JOHOR: As Johor's newly appointed chief minister Osman Sapian posed for the cameras in his office at the Dato’ Jaafar Muhammad building in Kota Iskandar, portraits of the Johor royal family hung conspicuously behind him.
In his interview with Singapore media at the end of May, Osman highlighted an expectation that the new state government will regularly consult with the Sultan of Johor, Sultan Ibrahim Sultan Iskandar.
"I meet His Royal Highness quite often. So far our relationship has been okay," said the 67-year-old Kempas state assemblyman.
“Because His Royal Highness’ family has governed for generations in Johor, we must give him the utmost respect. And we will seek his views and feedback on whether the projects we are implementing will be beneficial,” explained Osman.
“If the project benefits the people, His Royal Highness will not stop us,” he added.
Osman and his fellow PH candidates won 36 out of 56 state seats to seize control of the Johor state assembly in Malaysia’s historic general election, wresting the state from the Barisan Nasional coalition which had governed Johor since independence.
The new state government has pledged to build good ties with the Sultan by consulting him for advice on projects and policies.
However, experts point out that the PH government’s relationship with the Johor royal family pales in comparison to its predecessors, who were led by former chief minister Khaled Nordin.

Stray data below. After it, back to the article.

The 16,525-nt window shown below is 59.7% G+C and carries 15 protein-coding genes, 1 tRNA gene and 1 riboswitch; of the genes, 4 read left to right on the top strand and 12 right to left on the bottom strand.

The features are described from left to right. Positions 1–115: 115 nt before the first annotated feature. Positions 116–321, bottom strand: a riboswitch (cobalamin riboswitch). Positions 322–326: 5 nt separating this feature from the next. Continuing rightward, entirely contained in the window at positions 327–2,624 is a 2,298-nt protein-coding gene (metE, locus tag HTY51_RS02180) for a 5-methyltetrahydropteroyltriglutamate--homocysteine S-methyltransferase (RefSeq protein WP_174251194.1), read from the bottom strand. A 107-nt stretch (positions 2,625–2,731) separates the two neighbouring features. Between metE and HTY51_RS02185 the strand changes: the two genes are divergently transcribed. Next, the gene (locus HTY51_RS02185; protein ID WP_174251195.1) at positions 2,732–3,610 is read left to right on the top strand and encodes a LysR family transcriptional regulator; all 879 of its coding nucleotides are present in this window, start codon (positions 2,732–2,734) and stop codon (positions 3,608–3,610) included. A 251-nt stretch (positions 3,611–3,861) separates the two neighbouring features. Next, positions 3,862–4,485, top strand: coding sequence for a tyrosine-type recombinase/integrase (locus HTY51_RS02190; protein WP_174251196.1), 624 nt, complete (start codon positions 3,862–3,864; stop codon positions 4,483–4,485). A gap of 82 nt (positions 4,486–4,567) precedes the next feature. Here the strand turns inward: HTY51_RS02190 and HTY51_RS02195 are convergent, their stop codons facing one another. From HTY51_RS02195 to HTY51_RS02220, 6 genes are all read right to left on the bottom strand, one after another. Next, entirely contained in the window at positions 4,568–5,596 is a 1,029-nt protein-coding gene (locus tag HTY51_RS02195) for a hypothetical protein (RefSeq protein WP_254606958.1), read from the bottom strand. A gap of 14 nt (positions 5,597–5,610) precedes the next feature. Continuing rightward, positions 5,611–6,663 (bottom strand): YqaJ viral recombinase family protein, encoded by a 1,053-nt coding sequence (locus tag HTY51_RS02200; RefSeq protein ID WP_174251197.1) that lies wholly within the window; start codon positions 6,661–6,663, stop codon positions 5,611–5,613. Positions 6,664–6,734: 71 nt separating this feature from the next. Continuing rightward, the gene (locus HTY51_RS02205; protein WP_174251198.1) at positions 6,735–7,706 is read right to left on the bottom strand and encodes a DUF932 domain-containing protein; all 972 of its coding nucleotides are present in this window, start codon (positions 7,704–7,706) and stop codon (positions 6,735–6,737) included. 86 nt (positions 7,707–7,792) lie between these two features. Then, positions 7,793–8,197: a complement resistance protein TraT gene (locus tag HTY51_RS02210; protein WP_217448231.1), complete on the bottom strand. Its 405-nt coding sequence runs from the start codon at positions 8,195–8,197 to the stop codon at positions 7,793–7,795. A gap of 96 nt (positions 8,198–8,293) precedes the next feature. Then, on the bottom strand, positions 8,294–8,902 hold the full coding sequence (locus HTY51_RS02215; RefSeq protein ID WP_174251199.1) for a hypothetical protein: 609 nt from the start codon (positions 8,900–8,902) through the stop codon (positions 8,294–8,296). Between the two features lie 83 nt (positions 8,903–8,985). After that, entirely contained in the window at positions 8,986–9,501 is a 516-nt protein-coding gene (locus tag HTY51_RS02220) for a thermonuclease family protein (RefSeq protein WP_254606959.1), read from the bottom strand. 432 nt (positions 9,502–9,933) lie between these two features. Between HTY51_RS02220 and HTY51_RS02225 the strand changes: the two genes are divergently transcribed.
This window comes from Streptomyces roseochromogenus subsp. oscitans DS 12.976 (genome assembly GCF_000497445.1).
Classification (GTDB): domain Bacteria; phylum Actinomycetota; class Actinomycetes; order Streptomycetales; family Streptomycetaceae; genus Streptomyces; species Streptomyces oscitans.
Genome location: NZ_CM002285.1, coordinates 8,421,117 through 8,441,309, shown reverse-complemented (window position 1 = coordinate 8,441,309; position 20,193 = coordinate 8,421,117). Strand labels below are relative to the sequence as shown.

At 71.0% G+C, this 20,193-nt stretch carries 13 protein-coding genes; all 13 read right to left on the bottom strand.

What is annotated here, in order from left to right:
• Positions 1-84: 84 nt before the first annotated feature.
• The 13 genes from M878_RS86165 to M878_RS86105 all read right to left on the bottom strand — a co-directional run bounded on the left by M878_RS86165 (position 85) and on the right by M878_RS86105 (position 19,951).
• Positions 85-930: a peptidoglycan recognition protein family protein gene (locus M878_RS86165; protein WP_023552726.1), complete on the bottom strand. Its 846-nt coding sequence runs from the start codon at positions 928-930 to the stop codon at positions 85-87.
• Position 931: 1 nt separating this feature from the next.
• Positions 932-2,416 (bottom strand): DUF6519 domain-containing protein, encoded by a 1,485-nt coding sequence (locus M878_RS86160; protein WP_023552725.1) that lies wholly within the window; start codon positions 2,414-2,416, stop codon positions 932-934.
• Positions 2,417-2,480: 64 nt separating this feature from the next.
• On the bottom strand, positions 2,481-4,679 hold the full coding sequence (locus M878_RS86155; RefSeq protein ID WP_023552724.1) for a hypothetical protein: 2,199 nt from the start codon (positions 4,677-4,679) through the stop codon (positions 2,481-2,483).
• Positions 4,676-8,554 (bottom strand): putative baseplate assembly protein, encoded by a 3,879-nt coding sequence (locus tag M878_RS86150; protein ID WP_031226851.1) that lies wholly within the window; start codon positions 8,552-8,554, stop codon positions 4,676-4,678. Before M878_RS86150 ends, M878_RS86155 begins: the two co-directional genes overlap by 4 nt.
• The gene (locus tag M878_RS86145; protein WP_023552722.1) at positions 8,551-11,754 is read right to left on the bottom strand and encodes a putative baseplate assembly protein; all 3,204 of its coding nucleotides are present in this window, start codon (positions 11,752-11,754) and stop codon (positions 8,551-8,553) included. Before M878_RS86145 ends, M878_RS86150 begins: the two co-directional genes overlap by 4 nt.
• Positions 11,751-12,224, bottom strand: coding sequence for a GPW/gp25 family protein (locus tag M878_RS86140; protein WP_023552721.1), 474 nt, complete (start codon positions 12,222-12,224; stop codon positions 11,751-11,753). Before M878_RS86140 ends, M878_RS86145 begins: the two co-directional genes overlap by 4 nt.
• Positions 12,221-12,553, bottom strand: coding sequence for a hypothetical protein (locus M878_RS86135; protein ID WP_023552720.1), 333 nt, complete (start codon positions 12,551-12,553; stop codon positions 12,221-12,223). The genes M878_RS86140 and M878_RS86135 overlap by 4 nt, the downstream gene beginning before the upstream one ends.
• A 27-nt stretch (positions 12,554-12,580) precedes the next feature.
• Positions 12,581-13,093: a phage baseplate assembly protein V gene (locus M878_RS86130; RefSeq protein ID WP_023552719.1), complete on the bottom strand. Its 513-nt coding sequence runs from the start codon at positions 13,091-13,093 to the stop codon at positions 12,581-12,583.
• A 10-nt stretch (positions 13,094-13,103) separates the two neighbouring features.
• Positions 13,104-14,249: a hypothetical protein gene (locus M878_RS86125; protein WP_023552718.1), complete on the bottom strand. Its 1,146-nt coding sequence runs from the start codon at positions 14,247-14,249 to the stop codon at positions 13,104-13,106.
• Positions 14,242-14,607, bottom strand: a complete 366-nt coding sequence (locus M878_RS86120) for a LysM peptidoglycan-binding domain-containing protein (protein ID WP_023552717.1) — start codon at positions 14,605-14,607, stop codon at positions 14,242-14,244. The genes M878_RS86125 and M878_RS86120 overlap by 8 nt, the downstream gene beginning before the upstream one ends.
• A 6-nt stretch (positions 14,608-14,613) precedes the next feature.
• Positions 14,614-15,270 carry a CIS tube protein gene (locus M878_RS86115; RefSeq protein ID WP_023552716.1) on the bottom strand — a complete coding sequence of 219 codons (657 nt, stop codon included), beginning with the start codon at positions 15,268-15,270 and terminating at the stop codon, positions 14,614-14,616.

“Khaled Nordin is a close friend to Sultan Ibrahim, but it remains to be seen how close the sultan is to the new chief minister,” said Ahmad Martadha Mohamed, analyst from the Northern University of Malaysia.
“The BN administration is aware and accustomed to the royal family’s ideas and aspirations, but the current government isn’t,” he added.
Rashaad Ali of the S Rajaratnam School of International Studies (RSIS) suggested that the partnership between the new state government and Sultan Ibrahim is “far from a business relationship yet”.
“I think the Sultan has leverage. The state government are the new kids on the block and they will have to invest in developing this relationship,” said Rashaad.
POTENTIAL THORNY ISSUE: FOREST CITY
An issue that could test the royal family’s relationship with the new state government is the Forest City mixed development, which sits on four artificial islands off Johor’s south-western coast.
The US$100 billion project is a joint venture between Chinese developer Country Garden, the Johor government and Sultan Ibrahim, and when completed in 20 to 30 years will house some 700,000 people.